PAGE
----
Total vacancy allowance, maintenance and CAPEX will represent 20% of the rents. As long as you buy a solid property that doesn’t need lots of work, you can easily hit this number. The key is to purchase something that is not too fancy or too cheap.
Again, this rental is the classic blue collar property that you drive by each and every day on your morning commute.
Finally, we will assume the tenant pays all the utilities and takes care of the lawn care and snow removal. I’m in Minnesota, we have lots of snow plus lush green lawns. This is fairly common with single family rentals across the U.S.
We are going to finance this rental with 20% down on a 30 year mortgage at a 4.5% fixed interest rate. Closing costs will run $3,000. Thus, total investment is $33,000. As an investor, you can’t get into a rental on the cheap like you do with your personal residence. This is why we are going with 20% down.
Note: Don’t get caught up in the exact numbers. The key ratios in this analysis are rent to value, expenses as percent of cash flow and loan terms. I have properties with numbers that are worse than this and it still makes sense.
Finally, we will factor in inflation for appreciation, expenses and rents. I’m using 3% for everything since we are currently in a tepid inflationary period.
For the record, inflation has been running 1.5% since the financial crisis of 2008. Since 1926, it has averaged 2.9%.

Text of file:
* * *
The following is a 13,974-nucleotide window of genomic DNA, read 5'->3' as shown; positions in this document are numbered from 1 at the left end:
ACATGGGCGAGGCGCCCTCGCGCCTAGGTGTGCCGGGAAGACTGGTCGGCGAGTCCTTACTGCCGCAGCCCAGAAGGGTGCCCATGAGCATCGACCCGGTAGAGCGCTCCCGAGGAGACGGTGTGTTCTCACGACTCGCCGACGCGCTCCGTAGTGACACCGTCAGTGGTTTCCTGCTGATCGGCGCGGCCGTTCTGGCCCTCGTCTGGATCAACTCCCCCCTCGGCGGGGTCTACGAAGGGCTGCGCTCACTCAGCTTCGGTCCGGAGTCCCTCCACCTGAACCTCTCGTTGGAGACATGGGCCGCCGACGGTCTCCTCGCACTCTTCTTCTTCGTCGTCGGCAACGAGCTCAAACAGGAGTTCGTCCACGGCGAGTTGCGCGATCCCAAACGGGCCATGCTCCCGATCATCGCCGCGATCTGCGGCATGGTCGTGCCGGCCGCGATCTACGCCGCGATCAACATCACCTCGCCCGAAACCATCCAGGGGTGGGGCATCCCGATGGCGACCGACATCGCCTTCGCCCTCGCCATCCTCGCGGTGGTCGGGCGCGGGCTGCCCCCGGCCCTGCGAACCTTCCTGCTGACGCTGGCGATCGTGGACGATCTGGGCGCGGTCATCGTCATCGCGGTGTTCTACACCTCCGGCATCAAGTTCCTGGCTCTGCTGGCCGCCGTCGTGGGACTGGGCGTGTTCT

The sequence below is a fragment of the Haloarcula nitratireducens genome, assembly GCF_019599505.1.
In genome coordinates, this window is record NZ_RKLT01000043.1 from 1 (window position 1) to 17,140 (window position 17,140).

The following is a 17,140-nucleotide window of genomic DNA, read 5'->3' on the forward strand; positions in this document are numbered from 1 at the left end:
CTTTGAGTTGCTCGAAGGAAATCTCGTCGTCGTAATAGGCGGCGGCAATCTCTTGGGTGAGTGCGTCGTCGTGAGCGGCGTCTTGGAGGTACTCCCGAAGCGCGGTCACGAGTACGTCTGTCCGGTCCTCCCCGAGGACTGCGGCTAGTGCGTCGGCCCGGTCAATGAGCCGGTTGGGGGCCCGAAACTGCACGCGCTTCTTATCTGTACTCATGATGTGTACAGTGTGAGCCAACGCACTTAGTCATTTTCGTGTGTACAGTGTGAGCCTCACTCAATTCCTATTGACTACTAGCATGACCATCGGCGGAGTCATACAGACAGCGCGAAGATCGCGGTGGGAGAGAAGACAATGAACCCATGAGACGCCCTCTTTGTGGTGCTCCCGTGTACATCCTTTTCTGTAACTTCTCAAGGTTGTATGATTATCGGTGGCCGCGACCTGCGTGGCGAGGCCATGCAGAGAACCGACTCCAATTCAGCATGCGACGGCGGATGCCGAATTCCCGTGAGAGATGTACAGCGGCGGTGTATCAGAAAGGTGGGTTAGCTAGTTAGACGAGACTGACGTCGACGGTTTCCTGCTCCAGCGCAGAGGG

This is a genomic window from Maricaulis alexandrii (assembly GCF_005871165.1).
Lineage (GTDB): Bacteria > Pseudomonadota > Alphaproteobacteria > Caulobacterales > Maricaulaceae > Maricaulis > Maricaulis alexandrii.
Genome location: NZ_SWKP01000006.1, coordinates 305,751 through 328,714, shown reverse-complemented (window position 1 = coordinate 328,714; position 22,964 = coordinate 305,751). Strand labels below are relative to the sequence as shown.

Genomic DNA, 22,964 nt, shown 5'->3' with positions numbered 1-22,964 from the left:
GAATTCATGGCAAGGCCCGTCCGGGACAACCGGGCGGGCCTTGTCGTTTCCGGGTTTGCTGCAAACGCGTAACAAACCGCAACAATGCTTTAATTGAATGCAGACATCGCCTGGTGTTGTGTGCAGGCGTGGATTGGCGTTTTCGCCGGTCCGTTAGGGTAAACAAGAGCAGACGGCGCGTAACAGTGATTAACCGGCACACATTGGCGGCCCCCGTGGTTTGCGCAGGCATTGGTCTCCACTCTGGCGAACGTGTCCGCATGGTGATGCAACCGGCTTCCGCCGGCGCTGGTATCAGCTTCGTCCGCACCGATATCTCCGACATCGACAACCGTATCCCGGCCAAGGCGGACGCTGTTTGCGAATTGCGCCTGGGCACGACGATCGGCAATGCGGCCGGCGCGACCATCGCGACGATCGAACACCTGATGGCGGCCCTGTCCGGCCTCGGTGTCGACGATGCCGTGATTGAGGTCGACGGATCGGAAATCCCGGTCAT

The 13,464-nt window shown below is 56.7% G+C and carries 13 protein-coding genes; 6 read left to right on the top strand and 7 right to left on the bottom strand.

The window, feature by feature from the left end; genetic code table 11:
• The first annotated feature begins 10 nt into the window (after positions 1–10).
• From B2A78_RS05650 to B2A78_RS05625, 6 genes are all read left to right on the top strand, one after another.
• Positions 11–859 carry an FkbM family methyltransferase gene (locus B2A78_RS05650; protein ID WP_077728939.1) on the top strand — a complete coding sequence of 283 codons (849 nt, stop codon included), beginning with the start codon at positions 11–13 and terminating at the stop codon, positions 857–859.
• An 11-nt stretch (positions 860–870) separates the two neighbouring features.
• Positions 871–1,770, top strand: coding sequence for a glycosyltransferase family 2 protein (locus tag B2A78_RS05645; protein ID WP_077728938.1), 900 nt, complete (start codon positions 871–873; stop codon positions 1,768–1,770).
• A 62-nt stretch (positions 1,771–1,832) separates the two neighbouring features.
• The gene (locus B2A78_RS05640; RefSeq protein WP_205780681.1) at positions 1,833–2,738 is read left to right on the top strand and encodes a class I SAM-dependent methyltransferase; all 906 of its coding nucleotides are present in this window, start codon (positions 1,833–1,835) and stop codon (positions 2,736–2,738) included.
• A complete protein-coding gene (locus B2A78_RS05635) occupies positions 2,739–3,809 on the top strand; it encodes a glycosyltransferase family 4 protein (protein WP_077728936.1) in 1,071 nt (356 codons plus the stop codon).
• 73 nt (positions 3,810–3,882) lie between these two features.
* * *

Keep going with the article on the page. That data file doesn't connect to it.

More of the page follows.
For the 401k, we will use the same $33,000 investment and assume no contributions.
Just like the real estate numbers, don’t get hung up on the $33,000. Most people blindly add to their 401k and never really question whether or not this is the best use of their money.
All you need to know is you can easily accumulate $33,000 on a $50,000 salary if you save at least 15% of your salary in a 401k. Add in an employer match and this is a no brainer over 5 years or less.
Lastly, we will give the 401k investor a generous 10% compounded annual growth rate (CAGR). This number is ludicrous (like the cool Tesla button) when you consider that the average investor in a 401k earns nowhere near 10% over 30 years.
Most studies show the average investor earning 4-6% due to chasing performance, paying excessive fees for active managers and buying high and selling low. Fees and fears rules the day for most investors.